Makoko's slum clearance, part of the city's effort to make the city safer and more modernized, illustrates the importance of considering the social impact of urban planning and growth projects. The economic and social effects of this slum clearance on the communities are grave: residents become displaced, lose their shelter, sense of safety, and livelihood. Other initiatives in Makoko have been more successful: the innovative floating school project plans to make education more accessible to slum residents.
While some projects face strategic planning and implementation flaws, many of them are not only well-intentioned but also successful. Some of these projects include the Youth Empowerment and ICT Center, the Vocational Training Skills Acquisition Center, and the Real Women's Foundation empowerment program. These programs focus on providing marginalized populations with skills and opportunities to alleviate poverty and to contribute productively to society. While the city and the ICT center's programs such as the Urban Youth Empowerment Program focus on youth, the Real Women's Foundation "peace villa" rehabilitates women and also provides life-skills training. Both programs encourage entrepreneurship and employment, an efficient way of alleviating poverty, and have recorded great success.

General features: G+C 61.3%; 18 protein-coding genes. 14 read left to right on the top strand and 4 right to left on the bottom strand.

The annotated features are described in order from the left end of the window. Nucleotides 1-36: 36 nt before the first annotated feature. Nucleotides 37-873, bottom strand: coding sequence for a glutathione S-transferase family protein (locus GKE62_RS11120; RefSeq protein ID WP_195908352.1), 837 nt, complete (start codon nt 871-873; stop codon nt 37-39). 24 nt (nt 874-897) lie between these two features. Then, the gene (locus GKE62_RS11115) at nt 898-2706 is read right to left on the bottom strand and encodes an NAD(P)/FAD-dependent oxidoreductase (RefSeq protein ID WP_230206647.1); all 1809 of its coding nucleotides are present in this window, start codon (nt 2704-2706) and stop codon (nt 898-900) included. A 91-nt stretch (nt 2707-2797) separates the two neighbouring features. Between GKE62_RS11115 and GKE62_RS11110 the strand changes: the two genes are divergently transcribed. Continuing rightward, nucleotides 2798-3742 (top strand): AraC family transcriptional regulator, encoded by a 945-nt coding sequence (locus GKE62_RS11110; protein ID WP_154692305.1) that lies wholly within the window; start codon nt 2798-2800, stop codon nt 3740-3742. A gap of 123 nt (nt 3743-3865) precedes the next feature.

Lagos has a magnitude of opportunity to improve the lot of its marginalized urban residents. While progress is being made in various aspects, such as transportation, health care awareness, and employment creation, it is important that urban planners and officials consider the impact of rapid progress on every class of its citizens, so as to avoid situations like those that arose with the slum clearance in Makoko. The urban future is very bright for Lagos; we have learned that, with adequate planning and proper social impact assessment, it is possible to create development solutions that do not leave certain groups of the society in the dark. With this in mind, Lagos can continue to make strides towards being a just and inclusive city in 2014.
Photo: Roy Luck
El 2013 nos enseñó que la visión de una ciudad es la inclusión de sus ciudadanos
María Fernanda Carvallo, Gestor Comunitario de Mexico D.F.
A lo largo del 2013 comentamos sobre diversas estrategias de inclusión y de superación de la pobreza en la Ciudad de México. Si bien las soluciones son variadas e innovadoras, un factor central en la solución de estos problemas es el involucramiento de la participación de la población que vive las situaciones de conflicto; puesto que desde un enfoque de participación para el desarrollo, ellos son los expertos que priorizan e identifican las necesidades y áreas de oportunidad de su desarrollo.